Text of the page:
August 5, 2014; National Journal
If you enrolled for health insurance coverage through healthcare.gov or one of the state exchanges, you’re probably glad the exercise is over and you’re able to focus on other things. Not so fast. The National Journal did an analysis of the Affordable Care Act (ACA, or Obamacare) and its insurance provisions. The headline result is that people may wish to reapply every year to protect themselves from larger personal contributions to pay for the same coverage.
Under the law’s design, the insurance marketplace changes every year in an attempt to reduce costs and foster competition among insurance companies. If this is true, why would individuals be liable for higher payments to the IRS?
Most people who purchase health insurance through the exchanges receive subsidies to help pay their premiums. These subsidies are based on, among other factors, the cost of a “benchmark” insurance plan. (Most people buy the benchmark plan or one cheaper.) The cost of the benchmark plan changes annually, as insurance companies compete for customers while accounting for the costs of providing insurance and the savings (if any) they’re able to realize in providing coverage.
The subsidies individuals receive are based on the benchmark plan’s cost. If the benchmark cost changes, the individual’s subsidy amount changes. A higher subsidy results in a refund from the IRS. A lower subsidy means the individual is liable for increased payments to the IRS.
The insurance exchanges do not currently have the ability to calculate changes in personal costs for current insurance coverage, so it’s not possible for individuals to easily see what will happen if they keep their current policy. Since the exchanges can’t calculate the cost changes, they can’t communicate those changes to policyholders.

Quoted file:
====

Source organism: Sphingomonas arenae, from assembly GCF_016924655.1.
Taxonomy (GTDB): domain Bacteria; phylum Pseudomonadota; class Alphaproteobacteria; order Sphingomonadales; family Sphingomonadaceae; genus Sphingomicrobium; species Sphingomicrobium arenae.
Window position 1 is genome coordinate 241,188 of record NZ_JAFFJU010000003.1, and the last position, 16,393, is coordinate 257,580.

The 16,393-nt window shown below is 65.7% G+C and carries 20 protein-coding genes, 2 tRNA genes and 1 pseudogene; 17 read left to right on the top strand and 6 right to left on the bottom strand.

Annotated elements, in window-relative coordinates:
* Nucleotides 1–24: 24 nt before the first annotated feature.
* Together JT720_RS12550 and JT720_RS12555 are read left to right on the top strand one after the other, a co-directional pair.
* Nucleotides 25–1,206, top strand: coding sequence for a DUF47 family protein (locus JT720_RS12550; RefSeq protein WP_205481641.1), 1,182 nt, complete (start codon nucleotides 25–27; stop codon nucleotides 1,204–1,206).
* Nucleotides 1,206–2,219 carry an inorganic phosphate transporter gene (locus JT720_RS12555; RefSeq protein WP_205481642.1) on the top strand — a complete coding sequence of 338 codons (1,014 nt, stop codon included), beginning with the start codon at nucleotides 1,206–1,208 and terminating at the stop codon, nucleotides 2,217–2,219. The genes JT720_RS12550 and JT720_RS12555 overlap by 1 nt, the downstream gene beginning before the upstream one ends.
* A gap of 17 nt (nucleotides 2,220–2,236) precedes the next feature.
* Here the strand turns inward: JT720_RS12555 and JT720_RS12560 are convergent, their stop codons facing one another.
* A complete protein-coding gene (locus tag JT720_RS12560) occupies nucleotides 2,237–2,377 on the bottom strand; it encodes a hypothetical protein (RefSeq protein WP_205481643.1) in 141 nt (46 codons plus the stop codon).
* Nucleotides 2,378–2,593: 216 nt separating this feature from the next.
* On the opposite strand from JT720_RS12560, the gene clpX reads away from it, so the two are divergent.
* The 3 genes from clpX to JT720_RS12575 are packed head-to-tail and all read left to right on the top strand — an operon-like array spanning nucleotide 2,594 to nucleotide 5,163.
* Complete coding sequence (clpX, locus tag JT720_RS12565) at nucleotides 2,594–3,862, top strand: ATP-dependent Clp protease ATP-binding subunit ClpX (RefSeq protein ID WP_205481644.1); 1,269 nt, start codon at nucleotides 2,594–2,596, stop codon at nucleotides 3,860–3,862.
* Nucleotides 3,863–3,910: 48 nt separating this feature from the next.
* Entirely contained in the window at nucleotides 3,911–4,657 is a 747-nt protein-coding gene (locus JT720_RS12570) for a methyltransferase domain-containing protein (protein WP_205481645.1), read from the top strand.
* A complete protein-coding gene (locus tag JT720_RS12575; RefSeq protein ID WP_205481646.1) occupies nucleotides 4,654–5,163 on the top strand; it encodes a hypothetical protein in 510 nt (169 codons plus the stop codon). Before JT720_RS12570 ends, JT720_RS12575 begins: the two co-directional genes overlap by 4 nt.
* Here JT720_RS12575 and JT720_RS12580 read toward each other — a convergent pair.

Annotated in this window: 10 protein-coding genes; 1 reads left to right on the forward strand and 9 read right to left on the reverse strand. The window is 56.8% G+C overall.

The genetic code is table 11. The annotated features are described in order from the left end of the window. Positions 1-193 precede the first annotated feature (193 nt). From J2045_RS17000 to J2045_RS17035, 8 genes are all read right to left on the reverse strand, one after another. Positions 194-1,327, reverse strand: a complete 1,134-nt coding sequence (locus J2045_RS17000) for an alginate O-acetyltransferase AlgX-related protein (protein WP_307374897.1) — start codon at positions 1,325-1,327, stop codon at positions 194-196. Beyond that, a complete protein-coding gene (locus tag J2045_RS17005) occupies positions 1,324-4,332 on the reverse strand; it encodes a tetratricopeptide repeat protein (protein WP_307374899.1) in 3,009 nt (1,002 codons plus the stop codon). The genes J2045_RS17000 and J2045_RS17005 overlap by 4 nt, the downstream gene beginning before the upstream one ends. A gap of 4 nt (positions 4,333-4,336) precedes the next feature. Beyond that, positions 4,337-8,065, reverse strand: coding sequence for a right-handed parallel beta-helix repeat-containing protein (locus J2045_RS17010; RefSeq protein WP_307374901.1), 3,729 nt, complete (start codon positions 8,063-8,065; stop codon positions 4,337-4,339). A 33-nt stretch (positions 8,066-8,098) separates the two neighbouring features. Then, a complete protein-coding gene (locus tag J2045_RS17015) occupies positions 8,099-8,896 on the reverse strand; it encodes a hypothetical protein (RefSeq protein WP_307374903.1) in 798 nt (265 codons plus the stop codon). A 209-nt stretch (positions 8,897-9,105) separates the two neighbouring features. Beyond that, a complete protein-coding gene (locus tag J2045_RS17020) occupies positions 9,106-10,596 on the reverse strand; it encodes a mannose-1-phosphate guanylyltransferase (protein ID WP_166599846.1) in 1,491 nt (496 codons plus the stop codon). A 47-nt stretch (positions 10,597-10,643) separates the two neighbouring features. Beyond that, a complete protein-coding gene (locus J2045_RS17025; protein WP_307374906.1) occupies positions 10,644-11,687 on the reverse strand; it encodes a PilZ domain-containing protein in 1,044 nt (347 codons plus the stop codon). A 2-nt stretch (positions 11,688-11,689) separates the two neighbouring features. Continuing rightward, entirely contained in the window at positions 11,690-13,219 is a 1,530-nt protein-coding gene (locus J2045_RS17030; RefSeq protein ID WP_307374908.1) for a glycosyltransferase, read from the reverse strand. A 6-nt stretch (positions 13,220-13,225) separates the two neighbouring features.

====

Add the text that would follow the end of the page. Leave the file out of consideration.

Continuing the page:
Another consequence of the shifting subsidy picture is the prospect of people needing to change doctors and provider networks if they change insurance coverage to minimize their personal costs. If their personal costs are the primary criterion for insurance policy selection, it’s possible that some people will be changing healthcare providers frequently. Why? Most insurance policies limit the number of doctors and hospitals they include in their networks of coverage. Going to a provider outside the network often results in significant personal costs for individuals’ copayments.
The need for people to change providers to stay “in network” will be inconvenient for the individual, but there’s also a larger problem. Patient mobility from network to network also works against one of the stated goals of the ACA, reducing costs by having an individual assigned to a “medical home” for the long term and reimbursing providers for longer-term wellness outcomes rather than the traditional fee-for-service payment system.
How will healthcare providers and provider networks adapt their care models to accommodate more frequent patient adds and drops than they anticipated?—Michael Wyland